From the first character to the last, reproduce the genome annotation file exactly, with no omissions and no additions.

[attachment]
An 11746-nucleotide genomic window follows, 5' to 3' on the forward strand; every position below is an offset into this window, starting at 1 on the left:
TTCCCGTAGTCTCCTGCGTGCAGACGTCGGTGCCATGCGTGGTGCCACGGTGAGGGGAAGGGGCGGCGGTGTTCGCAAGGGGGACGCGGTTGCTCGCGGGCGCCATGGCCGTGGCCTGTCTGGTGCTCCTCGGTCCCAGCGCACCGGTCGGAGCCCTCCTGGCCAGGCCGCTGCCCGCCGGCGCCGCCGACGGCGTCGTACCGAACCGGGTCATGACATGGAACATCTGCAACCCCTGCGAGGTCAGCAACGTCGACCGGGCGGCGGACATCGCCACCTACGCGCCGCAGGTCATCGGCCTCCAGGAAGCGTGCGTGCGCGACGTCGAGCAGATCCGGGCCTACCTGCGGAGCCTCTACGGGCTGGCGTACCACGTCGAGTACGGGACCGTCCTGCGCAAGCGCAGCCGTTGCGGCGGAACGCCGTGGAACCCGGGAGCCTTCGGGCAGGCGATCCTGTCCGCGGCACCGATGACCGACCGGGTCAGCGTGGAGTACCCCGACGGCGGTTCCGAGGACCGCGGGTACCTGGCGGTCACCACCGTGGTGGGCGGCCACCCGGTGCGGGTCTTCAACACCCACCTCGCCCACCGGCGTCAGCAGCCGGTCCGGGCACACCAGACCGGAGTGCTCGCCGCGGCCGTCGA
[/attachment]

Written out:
An 11746-nucleotide genomic window follows, 5' to 3' on the forward strand; every position below is an offset into this window, starting at 1 on the left:
TTCCCGTAGTCTCCTGCGTGCAGACGTCGGTGCCATGCGTGGTGCCACGGTGAGGGGAAGGGGCGGCGGTGTTCGCAAGGGGGACGCGGTTGCTCGCGGGCGCCATGGCCGTGGCCTGTCTGGTGCTCCTCGGTCCCAGCGCACCGGTCGGAGCCCTCCTGGCCAGGCCGCTGCCCGCCGGCGCCGCCGACGGCGTCGTACCGAACCGGGTCATGACATGGAACATCTGCAACCCCTGCGAGGTCAGCAACGTCGACCGGGCGGCGGACATCGCCACCTACGCGCCGCAGGTCATCGGCCTCCAGGAAGCGTGCGTGCGCGACGTCGAGCAGATCCGGGCCTACCTGCGGAGCCTCTACGGGCTGGCGTACCACGTCGAGTACGGGACCGTCCTGCGCAAGCGCAGCCGTTGCGGCGGAACGCCGTGGAACCCGGGAGCCTTCGGGCAGGCGATCCTGTCCGCGGCACCGATGACCGACCGGGTCAGCGTGGAGTACCCCGACGGCGGTTCCGAGGACCGCGGGTACCTGGCGGTCACCACCGTGGTGGGCGGCCACCCGGTGCGGGTCTTCAACACCCACCTCGCCCACCGGCGTCAGCAGCCGGTCCGGGCACACCAGACCGGAGTGCTCGCCGCGGCCGTCGA